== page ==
Wilmette Park Commissioner Ali Frazier consistently says she approaches Park Board decisions from the mindset of a mother and regular user.
So on the topic of a proposed redesign of the park district’s website, Frazier’s comments were backed by experience.
“I can’t wait. This is long overdue,” she said. “… The community has called for it. It’s the first step of many in addressing communications lapses.”
Frazier’s board peers joined her on Monday, Oct. 17, in unanimous approval of a 12-week, $38,500 project that will transform Wilmettepark.org.
The work was awarded to OnPoint Web Design, of Massachusetts, one of nine bidders during the request-for-proposals process. Park District Executive Director Steve Wilson said two bids came in lower than OnPoint’s — one was discarded for not fulfilling the project’s scope and the other, at around $22,000, because of its limited ideas and flexibility with its designs.
Park district staff, he said, was impressed with OnPoint’s innovative ideas and open mind when it came to how best to engage with park district users.
Commissioner Julia Goebel, a marketing professional in the technology field, expected the project price to come in higher.
“This is a very reasonable price for what you are going to ask,” she said. “Having reviewed the proposal I’m very confident. … I like the approach they have to not do business as usual. You’re considering not just what a good park district (website) experience would look like, but you’re competing with (users’) last best experience.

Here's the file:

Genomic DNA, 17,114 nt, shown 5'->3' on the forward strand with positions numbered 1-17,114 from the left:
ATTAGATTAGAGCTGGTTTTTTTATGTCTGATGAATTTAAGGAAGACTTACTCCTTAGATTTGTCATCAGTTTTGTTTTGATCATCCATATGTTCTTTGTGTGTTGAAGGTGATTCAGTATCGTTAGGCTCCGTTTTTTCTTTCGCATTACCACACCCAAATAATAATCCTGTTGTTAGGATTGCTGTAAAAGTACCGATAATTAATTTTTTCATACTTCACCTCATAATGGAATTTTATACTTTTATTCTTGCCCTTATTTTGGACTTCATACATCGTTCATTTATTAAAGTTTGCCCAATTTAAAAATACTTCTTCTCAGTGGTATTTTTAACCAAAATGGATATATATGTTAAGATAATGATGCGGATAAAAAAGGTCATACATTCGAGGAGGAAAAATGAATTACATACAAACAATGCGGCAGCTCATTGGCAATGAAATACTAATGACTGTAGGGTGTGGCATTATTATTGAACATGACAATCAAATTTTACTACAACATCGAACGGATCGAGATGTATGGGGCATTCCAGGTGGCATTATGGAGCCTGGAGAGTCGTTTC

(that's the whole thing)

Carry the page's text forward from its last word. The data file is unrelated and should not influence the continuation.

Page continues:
“It can be a very good experience for the users we have and that’s what they’re owed.”
The park district’s website was last redesigned five years ago, and Wilson said it is owned by its designer, limiting the capabilities of park district staff. The new site reportedly will use more open-source (no owner) design and run on a WordPress content management system.
Park district staff and stakeholders will play a major role in the redesign, a main priority of which, Wilson said, is to improve the digital registration process for park district programming. The district also hopes to prioritize communication with residents.
“Over the past year plus, we have tried to create a better customer experience when browsing and ultimately registering for our classes, but we still hear consistent feedback about how our residents would like to see more improvement,” Wilson wrote in a followup email. “To that end, that is a focus of this redesign along with having a better way to keep the public informed about projects of the district, and the topics before the board.”
The approved 12-week contract includes eight weeks of development time and four weeks of followup support. According to OnPoint’s time line, the new site could be ready by the end of 2022. Wilson said the park district’s goal is have the site up and running in January 2023, prior to summer camp registration.
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